Wednesday, January 30, 2013

Eat Your Garbage

I am not kidding. What many consider to be garbage - the portions of food that we throw away - are perfectly edible, good and nutritious parts of the food we pay for!

I'm not talking about leftovers, (although leftovers are sometimes treated like garbage) but I'm talking about things like those green leaves left on the radish bunches, and the center core of a cabbage. No. I am NOT kidding. Those are not only edible, they're good and they're good for you to eat, cooked or raw.

Radish leaves are loaded with minerals and vitamins, just like any other dark green leafy vegetable. They're tangy, and although sometimes a little fuzzy, they add zing to your salads. You can also cook them, but it takes a lot to make a serving, so if you don't want to put them in a salad, add them to spinach or other greens when you cook them. You can dehydrate or freeze them, too, if you want to stockpile them until you have enough to eat as a separate dish. Just don't throw them into the garbage; you bought them. Because they tend to go bad faster than the radishes, it's a good idea to eat or process them otherwise within a day or two of bringing them home.

Cabbage cores? Delicious raw! Slice or dice them into salads or stir frys. Or eat them just like they are, with a little salt if you like. This was always a treat for whichever kid was in the kitchen when Mom used the last of the cabbage. (She was kind enough to share!)

Sure, there's more:
Any time you peel vegetables like carrots or potatoes, or trim vegetables like celery or onions, scrub them first, then freeze the peelings and trimmings until you have a gallon or so. Put it all in a pot of water and cook until everything is done, then strain the solids (then you can put them in the garbage, but the compost pile is better) and use the remaining broth for a soup base. It's excellent also for a hot drink when you have a cold or don't feel well otherwise. Add a little salt to bring out the flavor and serve hot.

It's no secret that you can eat broccoli stems, and you'll even find them in the grocery store in the form of "broccoslaw." It might be a secret, though, that you can add the small, tender leaves found on the stems as well as those on cauliflower. You can eat cauliflower stems as well. Peel stems from both vegetables to remove the tough outer covering. You can eat all of this raw or cooked. A really good soup can be made by cooking peeled, sliced stems and young leaves of both plants, then adding some diced ham and enough cheese added to make the water opaque. No garbage here - it's an elegant soup.

Do you like sunflower or pumpkin seeds? Then you'll enjoy squash seeds, too. You can eat the seeds of any winter squash. Toast them just like you would pumpkin seeds. Wash, soak in salt water overnight and toast in a slow oven until dry and very lightly browned. Or melt butter and mix into the raw, clean seed, sprinkle a little salt and toast them slowly in a skillet on the stove top.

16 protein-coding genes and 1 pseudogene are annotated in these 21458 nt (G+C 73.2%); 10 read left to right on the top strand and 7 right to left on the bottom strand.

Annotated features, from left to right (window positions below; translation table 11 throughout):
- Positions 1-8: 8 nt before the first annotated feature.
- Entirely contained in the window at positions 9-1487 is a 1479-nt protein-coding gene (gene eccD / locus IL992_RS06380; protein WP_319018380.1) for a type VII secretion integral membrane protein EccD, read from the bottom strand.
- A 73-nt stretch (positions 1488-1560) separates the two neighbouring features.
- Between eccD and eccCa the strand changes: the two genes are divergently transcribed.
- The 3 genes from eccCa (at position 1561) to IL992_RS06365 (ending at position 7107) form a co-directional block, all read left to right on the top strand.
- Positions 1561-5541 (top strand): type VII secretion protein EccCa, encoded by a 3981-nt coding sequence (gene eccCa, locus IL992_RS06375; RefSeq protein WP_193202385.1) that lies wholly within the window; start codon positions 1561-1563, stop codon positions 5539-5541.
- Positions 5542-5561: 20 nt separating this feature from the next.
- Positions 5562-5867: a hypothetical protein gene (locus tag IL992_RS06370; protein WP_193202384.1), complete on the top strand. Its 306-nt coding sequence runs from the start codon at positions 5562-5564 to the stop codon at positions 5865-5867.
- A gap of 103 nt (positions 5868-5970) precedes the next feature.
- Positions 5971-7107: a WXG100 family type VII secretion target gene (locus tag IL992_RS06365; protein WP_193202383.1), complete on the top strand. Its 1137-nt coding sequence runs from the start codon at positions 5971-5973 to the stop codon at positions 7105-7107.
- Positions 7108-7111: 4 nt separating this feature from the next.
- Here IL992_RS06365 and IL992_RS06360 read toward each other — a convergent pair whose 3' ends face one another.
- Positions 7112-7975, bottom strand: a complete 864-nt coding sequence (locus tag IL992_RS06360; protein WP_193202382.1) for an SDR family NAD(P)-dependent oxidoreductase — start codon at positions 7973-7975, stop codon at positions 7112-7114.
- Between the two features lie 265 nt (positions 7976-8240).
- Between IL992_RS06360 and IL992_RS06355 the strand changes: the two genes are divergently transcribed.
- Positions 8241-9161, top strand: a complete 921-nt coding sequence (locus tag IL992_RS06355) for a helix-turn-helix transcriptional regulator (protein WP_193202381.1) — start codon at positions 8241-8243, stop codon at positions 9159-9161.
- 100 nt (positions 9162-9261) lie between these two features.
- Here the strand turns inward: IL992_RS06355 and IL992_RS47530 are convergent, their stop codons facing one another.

Apple or fruit jelly can be made from the peelings and cores that you throw away! Just use this garbage the same way you would whole fruit. Cut away any bruised or bad areas and cook in water until tender. Strain, and use the juice in any jelly recipe to finish. (Be sure to wash the fruit well first if you intend to use the peels.)

And now for the super frugal tip: Wash empty egg shells thoroughly and drop into a half cup of vinegar. Let it set until the shells are completely dissolved, then use the vinegar however you normally would. Egg shells are mainly calcium, so you get a nutritional boost.

Garbage? No way. It's good nutrition and frugal good sense to eat what others throw away!

Tuesday, January 15, 2013

Frugal remedies for minor health problems

What happens when you get heartburn? Or a headache? Or a sore muscle? Do you reach for the medicine you bought? Or do you reach for a natural and cheap remedy that you have in your pantry or kitchen cupboard?

Frugal remedies for minor health problems can save you a ton of money over time and keep you healthier over all, too.

For instance, many headaches come from tension. What to do? Remove the tension. A self massage can do wonders at times. Zero in on back and neck muscles and massage any that are painful. Lie down on your back and concentrate on relaxing those areas. (Hint: Tense a set of muscles and hold it for a count of seven, then relax while counting to seven.)

Other headaches are caused by sinus pressure. Try breathing steam for a few minutes and then use camphor or  eucalyptus to continue opening the sinus cavities.

Vinegar does wonders for a headache!

And then there are tummy aches. Indigestion and heart burn are among the most common complaints and if retail sales are any indication, we buy more antacids than any other OTC medicine. Skip them and use these five top indigestion remedies.

Sore muscles can be relieved by a vinegar or epsom salts soak. Or use a hot pad on them. Sleep can relieve aches and pains, so take a nap.

See? They're all frugal and safe. And they work.